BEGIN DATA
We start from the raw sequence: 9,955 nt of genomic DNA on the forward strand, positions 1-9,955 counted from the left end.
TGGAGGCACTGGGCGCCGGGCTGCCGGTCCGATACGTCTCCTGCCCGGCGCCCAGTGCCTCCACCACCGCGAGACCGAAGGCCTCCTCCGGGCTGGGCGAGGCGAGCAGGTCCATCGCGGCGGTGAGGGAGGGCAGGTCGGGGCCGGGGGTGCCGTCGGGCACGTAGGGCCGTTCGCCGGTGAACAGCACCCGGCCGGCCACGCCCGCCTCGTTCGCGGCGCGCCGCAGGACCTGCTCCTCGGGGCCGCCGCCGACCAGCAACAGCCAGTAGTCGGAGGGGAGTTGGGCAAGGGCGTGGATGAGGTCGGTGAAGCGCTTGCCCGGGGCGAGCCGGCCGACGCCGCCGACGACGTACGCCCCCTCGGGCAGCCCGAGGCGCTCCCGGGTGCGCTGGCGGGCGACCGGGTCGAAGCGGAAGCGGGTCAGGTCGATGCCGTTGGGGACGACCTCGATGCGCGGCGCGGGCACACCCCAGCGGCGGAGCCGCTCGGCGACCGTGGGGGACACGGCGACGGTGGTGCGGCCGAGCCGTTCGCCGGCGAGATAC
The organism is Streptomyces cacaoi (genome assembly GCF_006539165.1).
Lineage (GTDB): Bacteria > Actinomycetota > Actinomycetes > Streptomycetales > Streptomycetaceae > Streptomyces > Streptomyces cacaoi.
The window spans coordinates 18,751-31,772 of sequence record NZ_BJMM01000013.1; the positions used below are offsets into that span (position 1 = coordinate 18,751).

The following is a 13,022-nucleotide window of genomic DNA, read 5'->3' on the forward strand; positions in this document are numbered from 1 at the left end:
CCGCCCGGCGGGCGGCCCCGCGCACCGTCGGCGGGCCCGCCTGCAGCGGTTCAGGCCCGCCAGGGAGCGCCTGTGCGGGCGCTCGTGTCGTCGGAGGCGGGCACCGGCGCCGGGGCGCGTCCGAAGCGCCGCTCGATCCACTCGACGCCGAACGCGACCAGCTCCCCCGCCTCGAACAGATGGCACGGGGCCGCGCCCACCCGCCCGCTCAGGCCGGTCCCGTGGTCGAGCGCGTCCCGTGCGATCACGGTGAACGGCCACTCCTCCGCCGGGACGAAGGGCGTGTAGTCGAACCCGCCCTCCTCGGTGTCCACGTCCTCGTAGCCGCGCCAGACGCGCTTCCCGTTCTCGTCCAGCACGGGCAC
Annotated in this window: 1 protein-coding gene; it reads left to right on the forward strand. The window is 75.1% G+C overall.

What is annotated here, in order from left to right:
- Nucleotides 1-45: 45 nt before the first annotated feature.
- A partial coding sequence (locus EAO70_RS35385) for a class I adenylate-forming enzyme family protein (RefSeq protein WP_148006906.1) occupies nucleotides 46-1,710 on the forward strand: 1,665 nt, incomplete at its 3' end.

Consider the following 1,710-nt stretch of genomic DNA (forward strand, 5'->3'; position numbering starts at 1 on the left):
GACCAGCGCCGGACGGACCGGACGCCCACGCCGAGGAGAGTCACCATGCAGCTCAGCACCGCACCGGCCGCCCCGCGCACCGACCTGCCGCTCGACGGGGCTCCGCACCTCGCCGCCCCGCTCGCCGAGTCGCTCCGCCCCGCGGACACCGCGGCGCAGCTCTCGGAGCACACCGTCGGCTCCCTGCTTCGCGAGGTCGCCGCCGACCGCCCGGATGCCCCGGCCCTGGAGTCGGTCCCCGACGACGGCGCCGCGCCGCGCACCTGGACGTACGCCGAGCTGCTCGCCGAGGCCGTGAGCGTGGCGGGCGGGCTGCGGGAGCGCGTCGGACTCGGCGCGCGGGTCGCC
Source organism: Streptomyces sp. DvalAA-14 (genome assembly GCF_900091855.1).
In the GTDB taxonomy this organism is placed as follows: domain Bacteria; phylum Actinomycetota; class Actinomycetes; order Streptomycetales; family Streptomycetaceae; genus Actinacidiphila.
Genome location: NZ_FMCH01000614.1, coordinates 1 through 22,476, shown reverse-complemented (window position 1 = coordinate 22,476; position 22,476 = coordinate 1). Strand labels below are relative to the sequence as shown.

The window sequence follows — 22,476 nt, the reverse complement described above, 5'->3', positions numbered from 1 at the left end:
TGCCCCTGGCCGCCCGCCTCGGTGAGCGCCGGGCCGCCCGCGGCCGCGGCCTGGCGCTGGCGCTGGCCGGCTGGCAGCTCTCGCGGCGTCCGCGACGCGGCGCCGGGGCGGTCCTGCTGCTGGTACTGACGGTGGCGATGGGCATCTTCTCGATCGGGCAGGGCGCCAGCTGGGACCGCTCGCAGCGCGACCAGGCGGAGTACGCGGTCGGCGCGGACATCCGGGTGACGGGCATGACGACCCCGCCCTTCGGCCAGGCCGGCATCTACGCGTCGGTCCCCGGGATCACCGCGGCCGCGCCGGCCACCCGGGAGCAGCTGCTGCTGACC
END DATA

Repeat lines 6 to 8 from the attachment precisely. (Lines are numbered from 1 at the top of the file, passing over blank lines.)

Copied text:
The following is a 13,022-nucleotide window of genomic DNA, read 5'->3' on the forward strand; positions in this document are numbered from 1 at the left end:
CCGCCCGGCGGGCGGCCCCGCGCACCGTCGGCGGGCCCGCCTGCAGCGGTTCAGGCCCGCCAGGGAGCGCCTGTGCGGGCGCTCGTGTCGTCGGAGGCGGGCACCGGCGCCGGGGCGCGTCCGAAGCGCCGCTCGATCCACTCGACGCCGAACGCGACCAGCTCCCCCGCCTCGAACAGATGGCACGGGGCCGCGCCCACCCGCCCGCTCAGGCCGGTCCCGTGGTCGAGCGCGTCCCGTGCGATCACGGTGAACGGCCACTCCTCCGCCGGGACGAAGGGCGTGTAGTCGAACCCGCCCTCCTCGGTGTCCACGTCCTCGTAGCCGCGCCAGACGCGCTTCCCGTTCTCGTCCAGCACGGGCAC
Annotated in this window: 1 protein-coding gene; it reads left to right on the forward strand. The window is 75.1% G+C overall.